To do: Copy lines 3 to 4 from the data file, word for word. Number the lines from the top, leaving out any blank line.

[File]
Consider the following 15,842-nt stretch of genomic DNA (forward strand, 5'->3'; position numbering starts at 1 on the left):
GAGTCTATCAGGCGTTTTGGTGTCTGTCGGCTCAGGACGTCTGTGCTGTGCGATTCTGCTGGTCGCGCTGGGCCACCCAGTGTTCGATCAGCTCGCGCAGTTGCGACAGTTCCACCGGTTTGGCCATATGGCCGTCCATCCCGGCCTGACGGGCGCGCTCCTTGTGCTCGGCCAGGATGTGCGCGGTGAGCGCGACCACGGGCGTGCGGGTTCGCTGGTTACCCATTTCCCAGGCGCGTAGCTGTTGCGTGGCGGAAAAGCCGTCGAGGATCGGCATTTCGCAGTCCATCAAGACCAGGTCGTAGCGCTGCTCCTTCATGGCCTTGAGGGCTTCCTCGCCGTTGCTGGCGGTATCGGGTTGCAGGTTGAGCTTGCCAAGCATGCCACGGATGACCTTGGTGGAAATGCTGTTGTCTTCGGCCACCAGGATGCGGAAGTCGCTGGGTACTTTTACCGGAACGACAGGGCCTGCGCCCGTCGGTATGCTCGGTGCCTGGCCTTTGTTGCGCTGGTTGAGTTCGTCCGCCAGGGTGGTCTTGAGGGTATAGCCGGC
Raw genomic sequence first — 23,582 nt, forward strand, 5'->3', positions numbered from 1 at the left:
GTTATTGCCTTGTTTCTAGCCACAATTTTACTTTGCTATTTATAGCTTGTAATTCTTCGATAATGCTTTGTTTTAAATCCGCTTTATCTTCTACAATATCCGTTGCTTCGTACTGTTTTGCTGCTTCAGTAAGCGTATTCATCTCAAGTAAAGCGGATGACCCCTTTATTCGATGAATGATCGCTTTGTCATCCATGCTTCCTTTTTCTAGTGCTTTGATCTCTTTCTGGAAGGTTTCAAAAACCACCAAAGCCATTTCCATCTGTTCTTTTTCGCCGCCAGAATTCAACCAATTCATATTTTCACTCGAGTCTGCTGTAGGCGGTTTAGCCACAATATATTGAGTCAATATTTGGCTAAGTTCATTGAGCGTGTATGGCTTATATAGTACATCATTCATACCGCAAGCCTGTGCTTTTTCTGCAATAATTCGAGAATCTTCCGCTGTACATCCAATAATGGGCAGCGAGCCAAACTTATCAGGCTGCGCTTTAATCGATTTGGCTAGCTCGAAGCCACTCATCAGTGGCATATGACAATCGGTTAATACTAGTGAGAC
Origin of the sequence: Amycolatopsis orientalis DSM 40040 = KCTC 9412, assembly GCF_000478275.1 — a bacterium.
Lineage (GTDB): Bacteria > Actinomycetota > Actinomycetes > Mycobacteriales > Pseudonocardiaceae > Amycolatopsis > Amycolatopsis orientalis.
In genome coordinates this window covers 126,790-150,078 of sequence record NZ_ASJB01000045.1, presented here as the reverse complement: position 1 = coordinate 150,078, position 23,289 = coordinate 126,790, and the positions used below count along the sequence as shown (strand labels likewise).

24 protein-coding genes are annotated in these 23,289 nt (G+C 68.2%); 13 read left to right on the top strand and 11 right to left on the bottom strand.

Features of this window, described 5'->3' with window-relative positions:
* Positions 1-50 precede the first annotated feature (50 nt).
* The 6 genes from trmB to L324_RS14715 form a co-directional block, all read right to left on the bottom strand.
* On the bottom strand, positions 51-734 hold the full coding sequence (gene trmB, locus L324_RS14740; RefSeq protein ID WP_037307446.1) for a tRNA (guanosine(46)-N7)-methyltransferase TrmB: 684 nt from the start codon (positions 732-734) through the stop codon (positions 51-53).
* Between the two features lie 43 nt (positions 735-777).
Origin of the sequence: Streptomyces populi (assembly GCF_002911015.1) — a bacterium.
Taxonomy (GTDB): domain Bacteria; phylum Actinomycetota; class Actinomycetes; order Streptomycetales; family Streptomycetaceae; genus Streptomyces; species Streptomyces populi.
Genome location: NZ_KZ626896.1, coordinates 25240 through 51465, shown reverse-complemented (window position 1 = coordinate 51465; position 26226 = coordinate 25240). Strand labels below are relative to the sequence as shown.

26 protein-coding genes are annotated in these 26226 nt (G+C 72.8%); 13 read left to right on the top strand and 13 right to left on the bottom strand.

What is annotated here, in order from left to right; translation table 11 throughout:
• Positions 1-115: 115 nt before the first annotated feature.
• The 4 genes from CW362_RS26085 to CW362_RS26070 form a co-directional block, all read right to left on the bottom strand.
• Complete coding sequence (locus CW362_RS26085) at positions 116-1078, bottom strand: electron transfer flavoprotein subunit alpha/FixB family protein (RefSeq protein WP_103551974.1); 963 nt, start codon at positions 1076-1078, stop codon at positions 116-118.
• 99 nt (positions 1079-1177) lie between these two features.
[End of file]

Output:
Raw genomic sequence first — 23,582 nt, forward strand, 5'->3', positions numbered from 1 at the left:
GTTATTGCCTTGTTTCTAGCCACAATTTTACTTTGCTATTTATAGCTTGTAATTCTTCGATAATGCTTTGTTTTAAATCCGCTTTATCTTCTACAATATCCGTTGCTTCGTACTGTTTTGCTGCTTCAGTAAGCGTATTCATCTCAAGTAAAGCGGATGACCCCTTTATTCGATGAATGATCGCTTTGTCATCCATGCTTCCTTTTTCTAGTGCTTTGATCTCTTTCTGGAAGGTTTCAAAAACCACCAAAGCCATTTCCATCTGTTCTTTTTCGCCGCCAGAATTCAACCAATTCATATTTTCACTCGAGTCTGCTGTAGGCGGTTTAGCCACAATATATTGAGTCAATATTTGGCTAAGTTCATTGAGCGTGTATGGCTTATATAGTACATCATTCATACCGCAAGCCTGTGCTTTTTCTGCAATAATTCGAGAATCTTCCGCTGTACATCCAATAATGGGCAGCGAGCCAAACTTATCAGGCTGCGCTTTAATCGATTTGGCTAGCTCGAAGCCACTCATCAGTGGCATATGACAATCGGTTAATACTAGTGAGAC